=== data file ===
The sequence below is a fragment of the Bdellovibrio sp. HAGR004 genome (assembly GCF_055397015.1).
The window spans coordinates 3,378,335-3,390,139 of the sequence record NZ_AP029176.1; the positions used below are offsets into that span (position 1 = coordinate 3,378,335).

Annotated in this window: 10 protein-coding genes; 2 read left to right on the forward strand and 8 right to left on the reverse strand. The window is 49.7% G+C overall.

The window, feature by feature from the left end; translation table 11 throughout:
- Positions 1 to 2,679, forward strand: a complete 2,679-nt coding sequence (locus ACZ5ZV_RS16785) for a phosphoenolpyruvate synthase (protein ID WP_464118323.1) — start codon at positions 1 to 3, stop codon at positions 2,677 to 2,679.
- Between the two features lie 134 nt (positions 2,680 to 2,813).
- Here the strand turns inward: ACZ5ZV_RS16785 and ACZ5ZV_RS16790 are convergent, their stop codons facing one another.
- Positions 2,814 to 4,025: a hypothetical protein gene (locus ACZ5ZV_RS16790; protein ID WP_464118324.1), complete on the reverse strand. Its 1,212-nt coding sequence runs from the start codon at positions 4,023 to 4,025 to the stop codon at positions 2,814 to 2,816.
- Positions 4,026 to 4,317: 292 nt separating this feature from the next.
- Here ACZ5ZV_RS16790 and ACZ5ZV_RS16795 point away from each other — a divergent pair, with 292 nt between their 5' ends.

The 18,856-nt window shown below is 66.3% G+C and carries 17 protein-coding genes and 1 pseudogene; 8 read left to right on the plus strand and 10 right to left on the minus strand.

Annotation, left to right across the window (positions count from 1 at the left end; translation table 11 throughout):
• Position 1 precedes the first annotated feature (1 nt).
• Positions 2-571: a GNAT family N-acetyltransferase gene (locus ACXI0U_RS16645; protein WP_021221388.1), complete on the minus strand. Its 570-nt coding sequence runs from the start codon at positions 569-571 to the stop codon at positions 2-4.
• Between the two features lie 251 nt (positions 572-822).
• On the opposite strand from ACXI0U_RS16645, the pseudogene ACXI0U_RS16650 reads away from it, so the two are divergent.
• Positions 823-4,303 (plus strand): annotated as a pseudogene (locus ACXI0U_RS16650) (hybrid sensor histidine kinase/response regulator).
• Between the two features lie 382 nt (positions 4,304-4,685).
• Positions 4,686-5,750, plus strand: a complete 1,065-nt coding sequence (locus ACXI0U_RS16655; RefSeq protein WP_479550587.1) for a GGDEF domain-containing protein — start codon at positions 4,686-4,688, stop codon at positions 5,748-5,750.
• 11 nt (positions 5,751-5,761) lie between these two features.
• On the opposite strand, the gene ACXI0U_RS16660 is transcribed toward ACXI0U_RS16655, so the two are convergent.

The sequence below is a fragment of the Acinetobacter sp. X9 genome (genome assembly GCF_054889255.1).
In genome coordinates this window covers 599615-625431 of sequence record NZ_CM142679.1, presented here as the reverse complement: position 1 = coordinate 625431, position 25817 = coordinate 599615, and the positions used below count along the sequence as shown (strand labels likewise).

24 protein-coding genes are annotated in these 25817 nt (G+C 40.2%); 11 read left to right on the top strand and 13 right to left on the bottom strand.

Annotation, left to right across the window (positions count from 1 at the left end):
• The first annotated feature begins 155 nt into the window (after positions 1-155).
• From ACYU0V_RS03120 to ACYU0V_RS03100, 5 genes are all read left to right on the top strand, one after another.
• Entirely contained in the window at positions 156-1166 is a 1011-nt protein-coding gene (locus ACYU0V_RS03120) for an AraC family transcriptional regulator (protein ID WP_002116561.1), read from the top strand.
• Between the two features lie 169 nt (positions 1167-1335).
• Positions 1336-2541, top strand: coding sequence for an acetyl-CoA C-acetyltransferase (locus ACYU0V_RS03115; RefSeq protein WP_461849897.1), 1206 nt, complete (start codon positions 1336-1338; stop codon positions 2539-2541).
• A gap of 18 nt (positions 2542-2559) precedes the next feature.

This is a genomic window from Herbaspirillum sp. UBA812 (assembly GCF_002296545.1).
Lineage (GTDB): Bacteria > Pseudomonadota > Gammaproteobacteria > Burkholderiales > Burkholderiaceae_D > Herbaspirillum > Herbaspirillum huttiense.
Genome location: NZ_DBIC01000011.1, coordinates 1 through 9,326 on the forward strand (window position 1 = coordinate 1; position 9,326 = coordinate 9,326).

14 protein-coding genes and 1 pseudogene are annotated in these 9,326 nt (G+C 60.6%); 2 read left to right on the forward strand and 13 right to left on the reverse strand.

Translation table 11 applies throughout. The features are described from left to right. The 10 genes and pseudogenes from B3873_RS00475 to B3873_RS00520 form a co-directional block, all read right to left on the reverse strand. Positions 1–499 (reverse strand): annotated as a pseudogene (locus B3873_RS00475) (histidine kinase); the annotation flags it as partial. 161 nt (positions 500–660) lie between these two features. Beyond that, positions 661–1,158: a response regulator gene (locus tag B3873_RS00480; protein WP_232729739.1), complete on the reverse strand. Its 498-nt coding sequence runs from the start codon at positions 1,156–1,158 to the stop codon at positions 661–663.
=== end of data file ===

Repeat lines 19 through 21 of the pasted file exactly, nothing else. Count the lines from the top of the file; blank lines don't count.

• Positions 4,686-5,750, plus strand: a complete 1,065-nt coding sequence (locus ACXI0U_RS16655; RefSeq protein WP_479550587.1) for a GGDEF domain-containing protein — start codon at positions 4,686-4,688, stop codon at positions 5,748-5,750.
• 11 nt (positions 5,751-5,761) lie between these two features.
• On the opposite strand, the gene ACXI0U_RS16660 is transcribed toward ACXI0U_RS16655, so the two are convergent.